Not Necessarily Pop

By Elizabeth Sokol
This column appeared in a longer form in Amplifier nbr. 21 | 2000

“I think I made a great record and I’m looking for fans who like great music.” Not the words of a man lacking in confidence. And anyone familiar with the music of The Afghan Whigs would hardly be surprised hearing them uttered by frontman Greg Dulli — a man whose self-assurance has been rather explicitly detailed throughout the Whigs’ discography. However, they might be surprised to hear the album Dulli is referencing — twilight as played by the twilight singers from Dulli’s newest project, The Twilight Singers.

“It got started in my house about 3 years ago,” explains Dulli. “I was mostly looking just to entertain myself and I decided to create a persona a la Sgt. Pepper who I could inhabit and I came up with the Twilight Singers. Twilight is a very beautiful time of day — a very brief time of day — and I thought that to illuminate such a brief time of day would be a challenge and probably a really good time. I was looking to do something outside of a rock band because I found myself in a rock band for about 12 years at that point and I wanted to do something different. So that’s how it started — in my bedroom. And people would drop by and so I moved it up to my living room. And more people would drop by and then it started to have a life of its own.”

Taking on a life of its own also meant taking it on the road. “When I moved down to New Orleans — that’s when it became kind of full blown. I moved down there for about a year and a half and there’s a beautiful old mansion that had a recording studio in it and it was right by my house. It was very convenient, kind of perfect for the proceedings. I think it’s the perfect town and the town kind of personifies (the album).”

Although billed as a solo effort, Dulli freely admits that The Twilight Singers is the result of the combined support of many accomplished musicians. “(It’s) mostly people I’d know for quite a long time and knew their talents and knew how to best get them on tape in this context — so I knew almost everybody. Then when it began to get kind of specific like with the strings and things like that, I got really lucky and began meeting people basically in bars. It’s great — you know instead of saying ‘Hey, you know, you want to go home and sleep with me’ you say, ‘Hey, want to come over and record with me.’ So it worked out well and in New Orleans, the horns are the best in the world. I was a fan of all three horn players who played on the record so that was very important to get — I ended up using them on the Whigs record (1965) as well.”

“Harold Chichester is someone I’ve known for thirteen years. He was the bass player for the Royal Crescent Mob, then he started his own band, Howlin’ Maggie and he still plays in that band. He can play anything — he plays drums, guitar, bass, piano, organ and he’s one of the most beautiful singers I’ve ever heard, so he was a logical choice. Shawn Smith, great singer, a kind of other worldly voice – I’d recorded with him before. Both Harold and Shawn I’d worked with before, so they were the first two picks. All the other musicians are mostly New Orleans musicians. There’s the string players, the horn players and some of the back up singers are also from there.”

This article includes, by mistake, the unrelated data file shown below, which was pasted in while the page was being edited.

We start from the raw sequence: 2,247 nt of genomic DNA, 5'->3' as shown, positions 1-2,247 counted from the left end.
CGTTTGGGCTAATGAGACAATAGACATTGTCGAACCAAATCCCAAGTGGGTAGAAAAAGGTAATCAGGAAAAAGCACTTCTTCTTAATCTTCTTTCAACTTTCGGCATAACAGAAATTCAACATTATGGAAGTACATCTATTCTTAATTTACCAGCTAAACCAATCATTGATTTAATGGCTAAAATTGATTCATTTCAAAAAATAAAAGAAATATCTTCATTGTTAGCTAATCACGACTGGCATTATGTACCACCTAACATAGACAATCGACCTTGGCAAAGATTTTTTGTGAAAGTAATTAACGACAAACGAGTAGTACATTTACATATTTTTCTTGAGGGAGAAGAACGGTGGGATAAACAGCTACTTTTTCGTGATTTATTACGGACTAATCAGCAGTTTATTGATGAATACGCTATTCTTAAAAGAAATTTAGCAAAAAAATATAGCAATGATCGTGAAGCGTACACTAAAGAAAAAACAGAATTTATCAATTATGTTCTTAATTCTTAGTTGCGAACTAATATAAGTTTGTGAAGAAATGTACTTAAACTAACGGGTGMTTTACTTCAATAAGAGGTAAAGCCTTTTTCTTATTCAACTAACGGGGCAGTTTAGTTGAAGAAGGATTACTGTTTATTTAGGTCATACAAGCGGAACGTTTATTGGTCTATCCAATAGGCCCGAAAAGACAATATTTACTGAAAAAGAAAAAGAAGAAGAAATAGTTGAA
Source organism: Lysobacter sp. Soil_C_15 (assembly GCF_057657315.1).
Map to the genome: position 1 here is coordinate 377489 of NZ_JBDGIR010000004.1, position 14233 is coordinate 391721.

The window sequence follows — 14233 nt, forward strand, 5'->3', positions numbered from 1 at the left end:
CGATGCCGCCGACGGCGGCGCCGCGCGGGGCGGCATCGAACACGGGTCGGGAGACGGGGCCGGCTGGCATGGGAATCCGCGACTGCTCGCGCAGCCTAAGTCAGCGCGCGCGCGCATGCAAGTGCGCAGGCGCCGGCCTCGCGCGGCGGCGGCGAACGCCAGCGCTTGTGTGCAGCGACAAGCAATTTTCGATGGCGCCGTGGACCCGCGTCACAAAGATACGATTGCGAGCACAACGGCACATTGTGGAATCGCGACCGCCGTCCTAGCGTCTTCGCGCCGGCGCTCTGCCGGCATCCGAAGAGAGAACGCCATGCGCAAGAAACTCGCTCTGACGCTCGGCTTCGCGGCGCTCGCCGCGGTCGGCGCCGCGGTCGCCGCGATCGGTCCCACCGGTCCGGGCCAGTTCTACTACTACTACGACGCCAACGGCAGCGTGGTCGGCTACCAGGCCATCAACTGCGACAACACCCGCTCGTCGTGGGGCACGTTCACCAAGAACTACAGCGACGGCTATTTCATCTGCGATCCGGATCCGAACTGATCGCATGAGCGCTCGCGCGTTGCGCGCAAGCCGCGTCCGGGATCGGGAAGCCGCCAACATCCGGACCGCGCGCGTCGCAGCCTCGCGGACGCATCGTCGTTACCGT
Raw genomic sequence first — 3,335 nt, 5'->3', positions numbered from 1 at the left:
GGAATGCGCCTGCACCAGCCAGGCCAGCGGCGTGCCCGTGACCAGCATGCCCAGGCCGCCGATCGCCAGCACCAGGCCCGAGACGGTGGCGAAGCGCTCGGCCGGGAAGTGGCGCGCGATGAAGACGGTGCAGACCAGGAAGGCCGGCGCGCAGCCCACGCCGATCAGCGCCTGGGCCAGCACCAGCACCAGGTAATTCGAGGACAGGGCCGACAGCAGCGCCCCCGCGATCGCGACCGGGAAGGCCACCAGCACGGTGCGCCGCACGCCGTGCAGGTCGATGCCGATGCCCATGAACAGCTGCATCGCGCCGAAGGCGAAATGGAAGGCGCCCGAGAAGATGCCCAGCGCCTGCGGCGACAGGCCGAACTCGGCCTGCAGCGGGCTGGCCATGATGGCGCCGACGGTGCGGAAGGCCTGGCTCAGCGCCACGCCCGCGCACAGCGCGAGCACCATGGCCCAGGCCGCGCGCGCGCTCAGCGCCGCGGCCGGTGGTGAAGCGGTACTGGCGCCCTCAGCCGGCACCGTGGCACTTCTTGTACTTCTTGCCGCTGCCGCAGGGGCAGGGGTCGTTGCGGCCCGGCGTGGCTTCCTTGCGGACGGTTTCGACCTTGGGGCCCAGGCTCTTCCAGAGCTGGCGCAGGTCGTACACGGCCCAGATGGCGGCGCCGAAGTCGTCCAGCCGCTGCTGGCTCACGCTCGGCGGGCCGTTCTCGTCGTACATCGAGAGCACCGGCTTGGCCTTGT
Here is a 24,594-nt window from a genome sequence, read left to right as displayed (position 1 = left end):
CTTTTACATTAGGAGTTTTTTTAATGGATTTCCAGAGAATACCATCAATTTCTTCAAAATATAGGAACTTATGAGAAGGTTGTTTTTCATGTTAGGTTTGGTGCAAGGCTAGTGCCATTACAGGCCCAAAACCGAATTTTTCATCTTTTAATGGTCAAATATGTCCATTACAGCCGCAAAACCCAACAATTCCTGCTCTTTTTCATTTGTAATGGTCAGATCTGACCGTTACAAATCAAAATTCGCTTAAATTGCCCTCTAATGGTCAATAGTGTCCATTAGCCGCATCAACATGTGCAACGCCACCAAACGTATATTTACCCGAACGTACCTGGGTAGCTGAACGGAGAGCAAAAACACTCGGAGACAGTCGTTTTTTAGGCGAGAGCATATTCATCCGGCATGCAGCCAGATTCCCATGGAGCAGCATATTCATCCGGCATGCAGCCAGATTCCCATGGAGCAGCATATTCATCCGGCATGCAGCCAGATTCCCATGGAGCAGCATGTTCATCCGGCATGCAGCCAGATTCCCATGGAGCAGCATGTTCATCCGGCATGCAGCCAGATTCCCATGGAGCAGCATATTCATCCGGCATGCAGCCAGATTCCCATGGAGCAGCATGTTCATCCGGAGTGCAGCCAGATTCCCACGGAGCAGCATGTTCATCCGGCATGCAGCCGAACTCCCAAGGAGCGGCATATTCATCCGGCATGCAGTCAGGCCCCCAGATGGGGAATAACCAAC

“Probably the two guys who put the most imprint on the record besides myself were Fila Brazillia. They were co-producers, they played a variety of instruments, they did all the drum programming. One is an amazing bass player and he plays bass on over half the record. The other one is a great guitar player and he plays guitar all over the record. I took the rough drafts that I finished two and a half years ago over to England with them and we started brewing it all together and we ended up writing four or five new songs. So, other than myself, I would put them as the next largest contributors to the sound of this record.” Their influence can be heard in the funky rhythm/dance sounds which permeate twilight without ever losing the underlying jazz and blues tone of the record.

The end result is an album brimming with emotion and depth without ever feeling forced or contrived. “I was definitely in a different head space when I finished it than where I was when I began it,” explains Dulli. ” I was a pretty sad young man when I first began working on it and I wasn’t quite so sad when I finished it. But I had to be sympathetic to the sad person who began it so that it would sound cohesive.” Tracks like “King Only” and “Love” give the listener a good sense of just exactly where Dulli was at during those New Orleans sessions. “Love is written about so frequently that I tried to put a different spin on what love can be. Love can be kind of heartbreakingly obsessive sometimes, so the person singing (‘Love’) is wondering where his mate is at 3:00 in the morning.”

The most obvious difference between (The Twilight Singers and The Afghan Whigs) is the absence of the electric guitar. I used very little electric guitar in the Twilight Singers, usually only for punctuation, which enabled me to sing in my speaking voice and not scream. That was important to me. Also, I wanted kind of a vibe record and (The Afghan Whigs) had previously done Black Love and I had gone as far as I could go in that direction with the band that I had. They wanted to make a rock record and I wanted to make a rock record with them, if we ended up doing that. But by keeping it separate, it allowed us to do both.”

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